The Next Generation

Why do we do half the things we do? Whatever the answer is, it changes when we have a child. At that point it’s no longer about “me myself and I” but rather about raising the next generation. Today we are blessed with a triple baby naming and I’d to illustrate the blessing of new life by means of a story.

The doorbell rang when the obstetrician was not at home. His five-year-old daughter answered the doorbell. “Is your daddy in?” asked an excited stranger. “No, he’s gone,” the little girl replied. “When will he return?” ” I don’t know. He’s out on an eternity case.” Rabbi Sidney Greenberg writes: “The birth of a child is such a commonplace thing. It happens 200,000 times a day. And yet each child is an original, altogether unique and so enormously special. Each child is a miracle, a tiny bundle of infinite possibilities, mysterious and unpredictable.”[1]

Often we’re told that we are a product of nature vs nurture, that our genes and our upbringing combine to mold us into who we are. Yet which dominates? If nature, then one can exonerate him/herself from wrongdoing, simply saying “It’s my nature.” If nurture, one can blame their upbringing for who they have become and never truly experience growth.

Two anecdotes, one from this week’s parsha the other from next week’s, illustrate the debate between nature vs nurture. This week we learn about the מרגלים, the spies who gave bad reports, not believing that G-d could help them conquer the land of Canaan. As a result, an entire generation had to be wiped out, making way for a new generation who had never known slavery to emerge. Yet this new generation was very different from the previous one. Whereas the previous generation had been afraid to move forward, their children did so with ease, conquering the entire land of Canaan. If nature predominates, then they should have been genetically predisposed to the same fear as their parents. Yet with Joshua as their general, they proceeded forward with unabated vigor.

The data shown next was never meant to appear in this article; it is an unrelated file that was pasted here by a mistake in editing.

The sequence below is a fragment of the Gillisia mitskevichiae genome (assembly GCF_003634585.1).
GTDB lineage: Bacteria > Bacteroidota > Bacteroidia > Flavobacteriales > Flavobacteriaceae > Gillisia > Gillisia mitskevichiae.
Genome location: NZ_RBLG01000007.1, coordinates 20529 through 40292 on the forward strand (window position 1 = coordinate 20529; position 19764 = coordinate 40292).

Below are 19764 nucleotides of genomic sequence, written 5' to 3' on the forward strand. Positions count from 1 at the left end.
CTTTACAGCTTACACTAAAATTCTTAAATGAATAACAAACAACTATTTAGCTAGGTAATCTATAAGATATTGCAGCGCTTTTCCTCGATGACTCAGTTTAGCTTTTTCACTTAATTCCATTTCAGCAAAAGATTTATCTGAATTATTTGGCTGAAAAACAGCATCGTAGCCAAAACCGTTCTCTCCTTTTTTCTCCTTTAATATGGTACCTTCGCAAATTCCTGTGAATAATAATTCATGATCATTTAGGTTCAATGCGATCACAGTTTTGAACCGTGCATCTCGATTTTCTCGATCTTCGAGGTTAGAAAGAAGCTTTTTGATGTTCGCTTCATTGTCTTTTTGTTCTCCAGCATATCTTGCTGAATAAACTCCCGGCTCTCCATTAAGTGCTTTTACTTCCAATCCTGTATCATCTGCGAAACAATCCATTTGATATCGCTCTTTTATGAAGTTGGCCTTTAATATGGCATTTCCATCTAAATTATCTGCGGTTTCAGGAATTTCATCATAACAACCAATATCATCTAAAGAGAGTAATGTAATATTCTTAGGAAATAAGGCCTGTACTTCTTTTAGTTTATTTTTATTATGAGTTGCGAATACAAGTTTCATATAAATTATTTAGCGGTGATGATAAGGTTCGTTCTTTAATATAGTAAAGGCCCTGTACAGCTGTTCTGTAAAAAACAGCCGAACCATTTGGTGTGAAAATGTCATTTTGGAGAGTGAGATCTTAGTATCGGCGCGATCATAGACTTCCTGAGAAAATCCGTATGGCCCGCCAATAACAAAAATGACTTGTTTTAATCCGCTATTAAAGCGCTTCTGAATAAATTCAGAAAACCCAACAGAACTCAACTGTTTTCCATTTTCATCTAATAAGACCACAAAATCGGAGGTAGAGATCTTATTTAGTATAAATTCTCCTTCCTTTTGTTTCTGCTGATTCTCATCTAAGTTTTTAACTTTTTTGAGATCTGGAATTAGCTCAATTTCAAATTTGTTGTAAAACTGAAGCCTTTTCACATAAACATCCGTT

For those who think nurture is more of a central focus, we need to look no further than Korach in next week’s portion to see that it is not necessarily the case. Korach challenges Moses and Aaron’s authority as leaders of Israel. He went to them with three other leaders and 250 priests and basically said, “What am I, chopped liver?” stating רב לכם כי   כל העדה כולם קדושים ובתוכם ה ומדוע תתנשאו על קהל ה  “It is too much for you! The entire nation is holy and Hashem is in their midst. Why do you lift yourselves up over Hashem’s congregation?”[2] Moses could not believe his ears, proceeding to fall on his face. After all, we learned two weeks ago that he was the humblest of all people[3] and yet he was accused of taking too much for himself.

Korach’s punishment for his incitement was to be swallowed up alive, going into the underworld of Sheol.[4] However, Deuteronomy states ובני קרח לא מתו, the children of Korach did not die.[5] As a matter of fact, they became the משכילים, or enlightened ones, who wrote psalms, including the one we say every Monday.

How could it be that Korach had such great hubris, challenging G-d’s appointment of Moses and Aaron as the spiritual heads of Israel, while concurrently having children who were G-dfearing and who wrote psalms used in the Temple? If he was so self-serving, how did his children turn out to be mentschim? Clearly, nurture, or learning by example, is not the only way in which we are shaped. Rather there is a balance between our genetic predisposition and what we learn from others, most notably our parents.

Jennifer and Daniel, Lauren and Ben-as parents you are bound to make mistakes. As a result, you may lose your temper, have regrets, worries, frustrations and anger. Having a child however causes us to strive to modify our behavior, as we know that our children emulate us. You have brought beautiful little Lilah, Ellie and Ryan into the world, with so much potential and excitement, wanting only the best for them. Having children is such a wonderful privilege and causes us to try to do the best we can in raising them, making them as calm, confident and worry-free as possible.

My prayer for you, Jennifer and Daniel, Laruen and Ben, is that no matter what bumps in the road you face, you always strive to be present and mindful of your children, giving them the best of everything you have to offer. After all, it’s all about what we can do in raising the next generation in the fullest sense. Mazal Tov on reaching this joyous day! So that we can celebrate together, let us turn to Page 840 and read the sections designated for us.

[1] Rabbi Sidney Greenberg’s book Lessons for Living, page 89.

[2] Numbers 16:3

[3] Numbers 12:3

[4] Numbers 16:32-33

[5] Deuteronomy 26:11

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